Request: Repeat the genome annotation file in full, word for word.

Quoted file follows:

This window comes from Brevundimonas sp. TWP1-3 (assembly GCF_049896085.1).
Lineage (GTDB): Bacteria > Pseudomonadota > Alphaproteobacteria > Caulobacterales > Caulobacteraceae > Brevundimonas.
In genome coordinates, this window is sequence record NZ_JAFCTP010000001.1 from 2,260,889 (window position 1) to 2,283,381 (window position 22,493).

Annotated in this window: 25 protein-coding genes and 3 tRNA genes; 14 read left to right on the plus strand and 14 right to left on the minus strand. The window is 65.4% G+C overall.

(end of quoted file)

This window comes from Brevundimonas sp. TWP1-3 (assembly GCF_049896085.1).
Lineage (GTDB): Bacteria > Pseudomonadota > Alphaproteobacteria > Caulobacterales > Caulobacteraceae > Brevundimonas.
In genome coordinates, this window is sequence record NZ_JAFCTP010000001.1 from 2,260,889 (window position 1) to 2,283,381 (window position 22,493).

Annotated in this window: 25 protein-coding genes and 3 tRNA genes; 14 read left to right on the plus strand and 14 right to left on the minus strand. The window is 65.4% G+C overall.